This series of lectures is about “closing the gaps”–the socioeconomic and other gaps between Indigenous and mainstream populations in Australia. You might well wonder what a Yank academic is doing leading off such a series. I have to admit that I’ve wondered that myself. And I find myself somewhat intimidated by this audience, including as it does people–both in government and out, both Indigenous and non–who have invested not only good intentions but a lot of energy and intelligence and sheer hard work in trying to address those gaps. My knowledge of the on-the-ground problems here in Australia is modest in comparison to many of yours.
But I’m hoping I can persuade you today that there is relevance in exploring the experience of other countries, for yours is not the only one that faces this challenge. Earlier in this decade, New Zealand government policy toward Maori operated under a “closing the gaps” banner. There’s frequent debate in the news media in Canada about why the Aboriginal peoples of that country continue to languish in poverty. And my own country–the United States–has an Indigenous population that ranks at or near the bottom of the scale in household income, employment, health, housing, and other indicators, all of which lag far behind the American population as a whole...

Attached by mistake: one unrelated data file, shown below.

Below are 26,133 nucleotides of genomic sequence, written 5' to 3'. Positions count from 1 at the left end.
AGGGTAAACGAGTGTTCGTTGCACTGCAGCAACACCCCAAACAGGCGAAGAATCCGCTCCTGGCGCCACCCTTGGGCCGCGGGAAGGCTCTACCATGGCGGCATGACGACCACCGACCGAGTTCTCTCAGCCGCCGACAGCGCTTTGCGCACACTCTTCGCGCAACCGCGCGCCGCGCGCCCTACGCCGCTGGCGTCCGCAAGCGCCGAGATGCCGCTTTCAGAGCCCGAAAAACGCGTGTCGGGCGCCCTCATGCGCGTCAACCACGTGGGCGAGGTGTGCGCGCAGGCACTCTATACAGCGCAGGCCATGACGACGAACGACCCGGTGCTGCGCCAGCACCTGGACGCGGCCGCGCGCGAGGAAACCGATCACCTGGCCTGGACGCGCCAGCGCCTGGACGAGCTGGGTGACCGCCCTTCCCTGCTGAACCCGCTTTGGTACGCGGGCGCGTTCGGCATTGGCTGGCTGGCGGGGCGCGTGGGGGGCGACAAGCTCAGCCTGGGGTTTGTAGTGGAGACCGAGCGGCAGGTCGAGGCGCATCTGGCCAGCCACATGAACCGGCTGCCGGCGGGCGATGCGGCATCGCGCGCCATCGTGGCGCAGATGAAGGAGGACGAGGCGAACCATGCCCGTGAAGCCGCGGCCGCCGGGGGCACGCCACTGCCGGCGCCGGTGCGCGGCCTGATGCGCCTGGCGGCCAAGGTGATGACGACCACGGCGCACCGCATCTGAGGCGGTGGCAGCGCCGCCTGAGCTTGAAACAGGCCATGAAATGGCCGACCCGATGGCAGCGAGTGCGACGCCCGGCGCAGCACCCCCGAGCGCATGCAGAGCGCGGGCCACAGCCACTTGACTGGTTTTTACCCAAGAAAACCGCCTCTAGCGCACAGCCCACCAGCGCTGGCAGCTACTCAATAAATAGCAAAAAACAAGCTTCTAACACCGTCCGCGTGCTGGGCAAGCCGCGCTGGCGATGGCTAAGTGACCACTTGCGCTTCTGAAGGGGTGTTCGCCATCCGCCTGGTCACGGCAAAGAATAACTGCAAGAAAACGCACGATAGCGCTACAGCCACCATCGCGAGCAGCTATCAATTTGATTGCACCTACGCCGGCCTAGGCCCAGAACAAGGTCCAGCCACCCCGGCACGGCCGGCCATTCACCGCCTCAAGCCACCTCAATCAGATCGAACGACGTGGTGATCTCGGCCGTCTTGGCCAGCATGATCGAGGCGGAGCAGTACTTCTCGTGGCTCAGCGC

Cornell, Stephen. "Closing the Gap: A North American Perspective." A Public Lecture Sponsored by Reconciliation Australia. National Gallery of Art. Canberra, Australia. September 11, 2008. Presentation.